Agency Affected: Department of Commerce

    Status: Closed - Implemented

    Comments: On August 14, 2007 we received a statement of actions letter from the Deputy Secretary of Commerce . The statement of actions, along with additional materials obtained from the DOC website, document the department's progress in implementing recommendations made in this report. According to the statement, the process to clarify DOC's policies for disseminating research results via press releases and media interviews began in the spring of 2006 when the department undertook a broad review of its public communications policy. This effort resulted in the development of a new department-wide policy, which was issued on March 29, 2007 and became effective for most department agencies on May 14, 2007 (Department Administrative Order 219-1, "Public Communications"). Before the new policy was issued, rules governing dissemination through press releases and media interviews were contained in multiple department orders, which we noted in our report were outdated and could potentially hinder dissemination. By updating and consolidating these policies under a single departmental order, the process for issuing press releases and granting media interviews is clarified for DOC employees. Specifically, policies in the new order that pertain to press releases and/or interviews are most prominently described in Section 7, "Fundamental Research Communication," and Section 8, "Official Communication with the Media" in the new policy. In addition to the updated communications policy, DOC has created and posted to its external website a "Frequently Asked Questions and Answers" document. These questions and answers further clarify the new policy, including issues that relate specifically to press releases and media interviews in at least 6 of the document's 20 questions.

    Recommendation: To ensure that the policies to guide researchers and public affairs officials in their efforts to disseminate research to the scientific community and the public are clear, transparent, consistently applied, and completely understood, the Secretary of Commerce and the NOAA Administrator should clarify their policies for disseminating research results via press releases and media interviews.

    Agency Affected: Department of Commerce

    Status: Closed - Implemented

    Comments: On August 14, 2007 we received a statement of actions letter signed by Deputy Secretary of Commerce on behalf of NOAA. The statement of actions, along with additional materials obtained from the NOAA website, document the agency?s progress in implementing recommendations made in this report. According to the statement, NOAA clarified its policies for disseminating research results via press releases and media interviews through 2 significant agency actions. First, NOAA's Office of Communications worked collaboratively with DOC?s Office of Public Affairs to create the March 2007 department-wide public communications policy (Department Administrative Order 219-1, 'Public Communications'). Second, NOAA's Office of Communications revised and clarified NOAA's own public communications guidance to ensure that it is consistent with the new DOC policy. According to NOAA?s statement, developing the new department-wide communications policy was 'an unprecedented effort' that involved contributions from dozens of NOAA staff through multiple rounds of review. These efforts resulted in a policy that clarified procedures related to press releases and media interviews by consolidating the rules under a single administrative order. Previously, these procedures were scattered throughout multiple policies that had not been revised since the early 1980s. In addition to the department-wide policy, NOAA also worked to clarify its own agency policies on public communications and research dissemination. For example, NOAA rescinded the administrative order that governed its media policy on the agency level before the new DOC policy took effect (NOAA Administrative Order 219-6, 'NOAA Media Policy'). In our report we cited examples of unclear language in this agency order that have led to the uneven application of policy among researchers. This policy was subsequently replaced with new agency guidance designed to be compatible with the provisions of the DOC policy ('Guidance for NOAA Employees Regarding Implementation and Interpretation of DAO 219-1'). Using the same definitions and terminology as the department-wide order, the NOAA guidance first clarifies procedures for press releases and media interviews in 2 brief overview sections: 'What's New?' and 'What's the Same?' More detailed information on these policies is then presented in subsequent sections that specifically address the submission of materials and official communication with the media.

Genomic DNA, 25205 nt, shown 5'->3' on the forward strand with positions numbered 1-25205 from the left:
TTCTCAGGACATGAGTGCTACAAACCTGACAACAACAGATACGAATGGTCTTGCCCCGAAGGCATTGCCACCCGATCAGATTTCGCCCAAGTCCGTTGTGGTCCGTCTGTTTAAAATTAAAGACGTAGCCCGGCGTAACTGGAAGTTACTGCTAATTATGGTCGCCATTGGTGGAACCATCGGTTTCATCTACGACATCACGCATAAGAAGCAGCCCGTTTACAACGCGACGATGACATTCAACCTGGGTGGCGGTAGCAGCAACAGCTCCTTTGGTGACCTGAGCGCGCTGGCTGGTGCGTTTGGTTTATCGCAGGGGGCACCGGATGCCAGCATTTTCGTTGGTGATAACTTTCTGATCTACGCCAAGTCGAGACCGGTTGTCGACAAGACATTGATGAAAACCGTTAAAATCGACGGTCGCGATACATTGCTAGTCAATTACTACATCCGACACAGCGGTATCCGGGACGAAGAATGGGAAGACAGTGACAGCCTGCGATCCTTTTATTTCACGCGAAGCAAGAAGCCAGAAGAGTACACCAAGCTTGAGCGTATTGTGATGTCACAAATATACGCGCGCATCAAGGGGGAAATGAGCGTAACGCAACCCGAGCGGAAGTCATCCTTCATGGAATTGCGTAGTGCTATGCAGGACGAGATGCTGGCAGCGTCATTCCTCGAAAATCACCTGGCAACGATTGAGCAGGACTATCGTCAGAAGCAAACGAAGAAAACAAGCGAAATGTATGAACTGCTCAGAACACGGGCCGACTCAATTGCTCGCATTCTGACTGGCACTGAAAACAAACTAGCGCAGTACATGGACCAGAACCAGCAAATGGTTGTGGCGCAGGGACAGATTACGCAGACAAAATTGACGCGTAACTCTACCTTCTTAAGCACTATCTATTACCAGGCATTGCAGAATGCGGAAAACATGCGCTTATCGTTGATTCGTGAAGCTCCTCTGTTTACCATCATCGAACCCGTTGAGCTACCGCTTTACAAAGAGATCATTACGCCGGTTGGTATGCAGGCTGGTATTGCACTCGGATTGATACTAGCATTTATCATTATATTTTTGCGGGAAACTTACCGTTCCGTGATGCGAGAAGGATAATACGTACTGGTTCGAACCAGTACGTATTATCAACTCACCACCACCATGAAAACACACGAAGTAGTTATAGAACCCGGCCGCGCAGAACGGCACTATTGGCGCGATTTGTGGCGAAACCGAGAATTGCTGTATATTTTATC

Recommendation: To ensure that (1) researchers have a clear process to follow for appealing decisions regarding dissemination of research results and (2) all researchers are aware of and understand how to comply with their agencies' policies for disseminating research, the Secretary of Commerce, the NASA Administrator, the NIST Director, and the NOAA Administrator should review their dissemination policies and ensure that they clearly identify a process by which researchers can appeal dissemination decisions.